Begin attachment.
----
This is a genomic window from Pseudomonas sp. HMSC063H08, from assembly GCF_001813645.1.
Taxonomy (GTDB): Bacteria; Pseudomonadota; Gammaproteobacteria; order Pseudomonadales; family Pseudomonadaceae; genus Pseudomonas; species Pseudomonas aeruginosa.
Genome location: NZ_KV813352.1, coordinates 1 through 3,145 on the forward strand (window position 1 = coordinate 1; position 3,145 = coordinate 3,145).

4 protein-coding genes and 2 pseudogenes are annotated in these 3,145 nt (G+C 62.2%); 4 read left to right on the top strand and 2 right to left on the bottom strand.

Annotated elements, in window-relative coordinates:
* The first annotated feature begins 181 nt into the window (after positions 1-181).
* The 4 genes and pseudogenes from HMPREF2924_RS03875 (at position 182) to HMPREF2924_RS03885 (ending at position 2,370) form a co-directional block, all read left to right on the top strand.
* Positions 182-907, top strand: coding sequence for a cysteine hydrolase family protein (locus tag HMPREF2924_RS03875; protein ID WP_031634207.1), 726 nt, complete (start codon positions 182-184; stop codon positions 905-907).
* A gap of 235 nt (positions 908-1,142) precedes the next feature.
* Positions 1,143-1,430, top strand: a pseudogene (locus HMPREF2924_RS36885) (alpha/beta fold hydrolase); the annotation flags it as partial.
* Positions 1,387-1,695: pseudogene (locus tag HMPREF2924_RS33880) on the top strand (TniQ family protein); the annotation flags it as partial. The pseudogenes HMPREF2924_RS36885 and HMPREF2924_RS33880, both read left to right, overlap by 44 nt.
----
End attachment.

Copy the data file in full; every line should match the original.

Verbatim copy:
This is a genomic window from Pseudomonas sp. HMSC063H08, from assembly GCF_001813645.1.
Taxonomy (GTDB): Bacteria; Pseudomonadota; Gammaproteobacteria; order Pseudomonadales; family Pseudomonadaceae; genus Pseudomonas; species Pseudomonas aeruginosa.
Genome location: NZ_KV813352.1, coordinates 1 through 3,145 on the forward strand (window position 1 = coordinate 1; position 3,145 = coordinate 3,145).

4 protein-coding genes and 2 pseudogenes are annotated in these 3,145 nt (G+C 62.2%); 4 read left to right on the top strand and 2 right to left on the bottom strand.

Annotated elements, in window-relative coordinates:
* The first annotated feature begins 181 nt into the window (after positions 1-181).
* The 4 genes and pseudogenes from HMPREF2924_RS03875 (at position 182) to HMPREF2924_RS03885 (ending at position 2,370) form a co-directional block, all read left to right on the top strand.
* Positions 182-907, top strand: coding sequence for a cysteine hydrolase family protein (locus tag HMPREF2924_RS03875; protein ID WP_031634207.1), 726 nt, complete (start codon positions 182-184; stop codon positions 905-907).
* A gap of 235 nt (positions 908-1,142) precedes the next feature.
* Positions 1,143-1,430, top strand: a pseudogene (locus HMPREF2924_RS36885) (alpha/beta fold hydrolase); the annotation flags it as partial.
* Positions 1,387-1,695: pseudogene (locus tag HMPREF2924_RS33880) on the top strand (TniQ family protein); the annotation flags it as partial. The pseudogenes HMPREF2924_RS36885 and HMPREF2924_RS33880, both read left to right, overlap by 44 nt.